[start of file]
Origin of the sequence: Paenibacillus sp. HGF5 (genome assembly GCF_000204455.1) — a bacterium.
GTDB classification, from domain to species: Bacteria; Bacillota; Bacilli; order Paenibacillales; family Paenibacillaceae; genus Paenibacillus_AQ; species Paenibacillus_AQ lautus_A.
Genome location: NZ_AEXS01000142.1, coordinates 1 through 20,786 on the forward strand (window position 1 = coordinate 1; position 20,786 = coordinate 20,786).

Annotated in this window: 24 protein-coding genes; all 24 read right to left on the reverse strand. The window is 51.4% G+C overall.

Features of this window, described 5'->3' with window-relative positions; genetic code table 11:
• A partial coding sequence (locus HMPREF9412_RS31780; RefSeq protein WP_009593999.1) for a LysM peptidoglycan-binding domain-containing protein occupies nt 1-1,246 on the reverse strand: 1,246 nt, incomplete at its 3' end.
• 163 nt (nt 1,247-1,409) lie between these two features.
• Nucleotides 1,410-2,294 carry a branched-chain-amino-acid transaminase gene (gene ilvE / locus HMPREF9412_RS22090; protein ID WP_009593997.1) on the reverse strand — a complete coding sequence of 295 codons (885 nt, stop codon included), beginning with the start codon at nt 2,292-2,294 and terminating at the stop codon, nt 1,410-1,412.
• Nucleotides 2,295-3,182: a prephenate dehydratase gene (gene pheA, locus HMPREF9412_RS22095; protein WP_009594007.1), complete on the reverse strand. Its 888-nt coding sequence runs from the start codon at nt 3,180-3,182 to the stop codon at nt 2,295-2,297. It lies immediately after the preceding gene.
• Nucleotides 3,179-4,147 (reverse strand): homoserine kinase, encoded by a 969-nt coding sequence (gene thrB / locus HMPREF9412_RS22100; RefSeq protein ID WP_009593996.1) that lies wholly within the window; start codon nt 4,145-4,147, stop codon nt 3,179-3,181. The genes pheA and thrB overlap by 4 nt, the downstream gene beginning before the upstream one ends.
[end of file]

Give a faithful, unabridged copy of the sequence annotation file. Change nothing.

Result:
Origin of the sequence: Paenibacillus sp. HGF5 (genome assembly GCF_000204455.1) — a bacterium.
GTDB classification, from domain to species: Bacteria; Bacillota; Bacilli; order Paenibacillales; family Paenibacillaceae; genus Paenibacillus_AQ; species Paenibacillus_AQ lautus_A.
Genome location: NZ_AEXS01000142.1, coordinates 1 through 20,786 on the forward strand (window position 1 = coordinate 1; position 20,786 = coordinate 20,786).

Annotated in this window: 24 protein-coding genes; all 24 read right to left on the reverse strand. The window is 51.4% G+C overall.

Features of this window, described 5'->3' with window-relative positions; genetic code table 11:
• A partial coding sequence (locus HMPREF9412_RS31780; RefSeq protein WP_009593999.1) for a LysM peptidoglycan-binding domain-containing protein occupies nt 1-1,246 on the reverse strand: 1,246 nt, incomplete at its 3' end.
• 163 nt (nt 1,247-1,409) lie between these two features.
• Nucleotides 1,410-2,294 carry a branched-chain-amino-acid transaminase gene (gene ilvE / locus HMPREF9412_RS22090; protein ID WP_009593997.1) on the reverse strand — a complete coding sequence of 295 codons (885 nt, stop codon included), beginning with the start codon at nt 2,292-2,294 and terminating at the stop codon, nt 1,410-1,412.
• Nucleotides 2,295-3,182: a prephenate dehydratase gene (gene pheA, locus HMPREF9412_RS22095; protein WP_009594007.1), complete on the reverse strand. Its 888-nt coding sequence runs from the start codon at nt 3,180-3,182 to the stop codon at nt 2,295-2,297. It lies immediately after the preceding gene.
• Nucleotides 3,179-4,147 (reverse strand): homoserine kinase, encoded by a 969-nt coding sequence (gene thrB / locus HMPREF9412_RS22100; RefSeq protein ID WP_009593996.1) that lies wholly within the window; start codon nt 4,145-4,147, stop codon nt 3,179-3,181. The genes pheA and thrB overlap by 4 nt, the downstream gene beginning before the upstream one ends.